It’s no secret that times are tough for musicians at the moment. Unless you’ve been self-isolating from the news, you must be aware that COVID-19 (the Corona Virus) has been spreading across the world. Industries are suffering. Jobs are being lost. The music industry is not immune.
The sensible defences of limiting gatherings and encouraging people to stay at home as much as possible has led to thousands of live music, sporting and other cultural events being postponed or cancelled across the globe.
Advice from the CDC is that groups of 50+ should be avoided when possible. Not everywhere is implamenting these messures, so some shows may still be happening.
Hearby’s show information might be inaccurate at present as the situation continues to change and shows are cancelled at short notice. Please call the venues (you can get their contact info right here in the app) and find out what the situation is before you head out.
South By South West has been cancelled. Coachella has been pushed back. Major tours are being cancelled left and right. Everyone is feeling the effects of this from major stadium-fillers to singer-songwriters playing to tiny audiences in tiny bars to buskers playing in the streets.
The big players will be fine- their income streams are diversified and while they’ll take a hit from cancelled shows; they’ve got the reserves and fan-bases to cope. The smaller players must be feeling much less certain.
When the smaller guys feel less sure of their income the scenes that we love become less secure. The life of a gigging musician can be pretty hand-to-mouth at the best of times but, add in the mass cancellation of shows and it becomes unsustainable. If the money isn’t coming in, then jobs are at risk. If there’s no one working, there’s no scene.
What can we do when government advice is to help flatten the curve by keeping away from larger events? What happens if your city goes into a full on lockdown?
We love our scenes, but, let’s face it: we love the vulnerable people in our lives more. We don’t want to risk their health for the sake of a night out, no matter how good. With a disease as infectious as COVID-19 it seems that our scenes will just have to be sacrificed for the greater good- right?
Your scene needs you, now more than ever.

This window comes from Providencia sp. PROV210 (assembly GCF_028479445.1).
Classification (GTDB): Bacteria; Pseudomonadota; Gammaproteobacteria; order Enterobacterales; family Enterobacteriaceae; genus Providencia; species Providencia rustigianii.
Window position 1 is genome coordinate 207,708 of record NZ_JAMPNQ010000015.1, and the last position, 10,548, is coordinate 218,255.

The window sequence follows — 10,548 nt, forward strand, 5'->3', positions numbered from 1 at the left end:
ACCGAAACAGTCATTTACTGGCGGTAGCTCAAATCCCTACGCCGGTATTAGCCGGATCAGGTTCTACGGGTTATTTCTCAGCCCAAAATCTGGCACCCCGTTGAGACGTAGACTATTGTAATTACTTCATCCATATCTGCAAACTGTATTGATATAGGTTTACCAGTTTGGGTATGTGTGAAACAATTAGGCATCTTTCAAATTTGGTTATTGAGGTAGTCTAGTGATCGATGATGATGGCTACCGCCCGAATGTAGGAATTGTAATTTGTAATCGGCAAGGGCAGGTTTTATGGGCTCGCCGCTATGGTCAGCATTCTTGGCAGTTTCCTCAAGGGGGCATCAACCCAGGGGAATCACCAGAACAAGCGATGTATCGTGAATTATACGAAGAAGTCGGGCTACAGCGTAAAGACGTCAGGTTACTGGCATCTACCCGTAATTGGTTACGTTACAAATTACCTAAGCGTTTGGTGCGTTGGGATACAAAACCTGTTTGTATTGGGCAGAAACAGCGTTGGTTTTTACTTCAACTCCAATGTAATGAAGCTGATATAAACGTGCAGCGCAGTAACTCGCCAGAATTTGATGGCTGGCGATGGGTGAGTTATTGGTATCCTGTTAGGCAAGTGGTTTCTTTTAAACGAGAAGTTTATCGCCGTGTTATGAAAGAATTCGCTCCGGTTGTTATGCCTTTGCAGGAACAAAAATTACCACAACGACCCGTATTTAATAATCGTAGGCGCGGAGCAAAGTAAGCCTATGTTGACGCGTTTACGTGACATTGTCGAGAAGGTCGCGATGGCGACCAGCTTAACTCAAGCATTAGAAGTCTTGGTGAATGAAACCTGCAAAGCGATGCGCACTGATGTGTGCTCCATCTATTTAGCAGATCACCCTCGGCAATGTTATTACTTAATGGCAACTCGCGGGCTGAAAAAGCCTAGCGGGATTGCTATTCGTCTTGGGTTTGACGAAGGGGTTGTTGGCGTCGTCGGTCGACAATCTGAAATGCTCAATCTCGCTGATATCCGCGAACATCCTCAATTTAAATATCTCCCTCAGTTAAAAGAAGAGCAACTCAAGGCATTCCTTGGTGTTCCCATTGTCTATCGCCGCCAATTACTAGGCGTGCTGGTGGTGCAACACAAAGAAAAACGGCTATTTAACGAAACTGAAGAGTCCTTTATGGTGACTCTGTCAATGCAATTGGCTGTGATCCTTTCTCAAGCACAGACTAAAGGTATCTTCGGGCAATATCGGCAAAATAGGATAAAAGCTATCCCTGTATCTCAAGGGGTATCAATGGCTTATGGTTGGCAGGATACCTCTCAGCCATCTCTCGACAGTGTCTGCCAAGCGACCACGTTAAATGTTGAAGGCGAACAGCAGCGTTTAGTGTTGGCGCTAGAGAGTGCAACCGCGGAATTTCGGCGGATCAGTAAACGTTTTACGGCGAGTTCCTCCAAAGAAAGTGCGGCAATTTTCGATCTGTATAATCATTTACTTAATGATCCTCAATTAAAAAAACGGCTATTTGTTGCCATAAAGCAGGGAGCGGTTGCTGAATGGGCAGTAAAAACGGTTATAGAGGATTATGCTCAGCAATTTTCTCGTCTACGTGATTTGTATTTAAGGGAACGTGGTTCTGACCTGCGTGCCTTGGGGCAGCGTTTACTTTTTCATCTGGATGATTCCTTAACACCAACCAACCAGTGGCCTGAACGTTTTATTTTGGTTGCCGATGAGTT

There are things we can do while we wait for this to peak and pass. There are some very simple things which we can do to ensure that we’re still putting money into the pockets of the people who’ve given us so much pleasure over the years. Things are still going to be tight for a lot of people, but we can do a little bit to help here and there.
Firstly, don’t stop the music. Buy CD’s from your favourite local band’s websites. Share their stuff on social media. Stream it constantly. Check out their Bandcamp and Spotify content. Keep it playing. Not only does this supply an income stream (albeit a small one) for the musicians, it’s a hell of a morale builder for both you and them. Let them know that as soon as this passes you’ll be there, down at the front singing along. Let them know that there will be better times.
Loads of artists have set up Patreon accounts and other similar efforts to help keep themselves afloat. Conisder joining a couple- they get a bit of a cash injection and you get some great content to keep you going until we can all head back to our usual venues.
Next, let venues know that you really want them to re-schedule shows as soon as possible. Tell them what you were looking forward to and demand that you get it when it’s safe. Get at them on social media. This will pass and we, both fans and musicians, need things to look forward to while the news continues to be almost unrelentingly grim.
If you can’t wait, we’re starting to see live streamed events pop up across the country. Tune in and donate where you can.
Lastly, and probably most importantly: buy merch. Get that T-shirt. Get that tote. Get one for your partner too, and your Grandma and your dog. Wear them and let people see them. Not only is this a good source of income, it’s good advertising for better times. These can represent a major proportion of a band’s income. This is the time to buy, buy, buy. After all, you’re not spending that money on tickets and door charges right now, are you?
While we should all be following the advice about minimising social contact to protect ourselves and others, that doesn’t mean we have to sacrifice everything. These suggestions won’t totally negate the impact on musicians and venues but they can help minimize it as much as possible. If we want there to be a scene to re-emerge into from this period of isolation, we need to show our support now.
We’ll see you at the front (when this all blows over).
Andy the Editor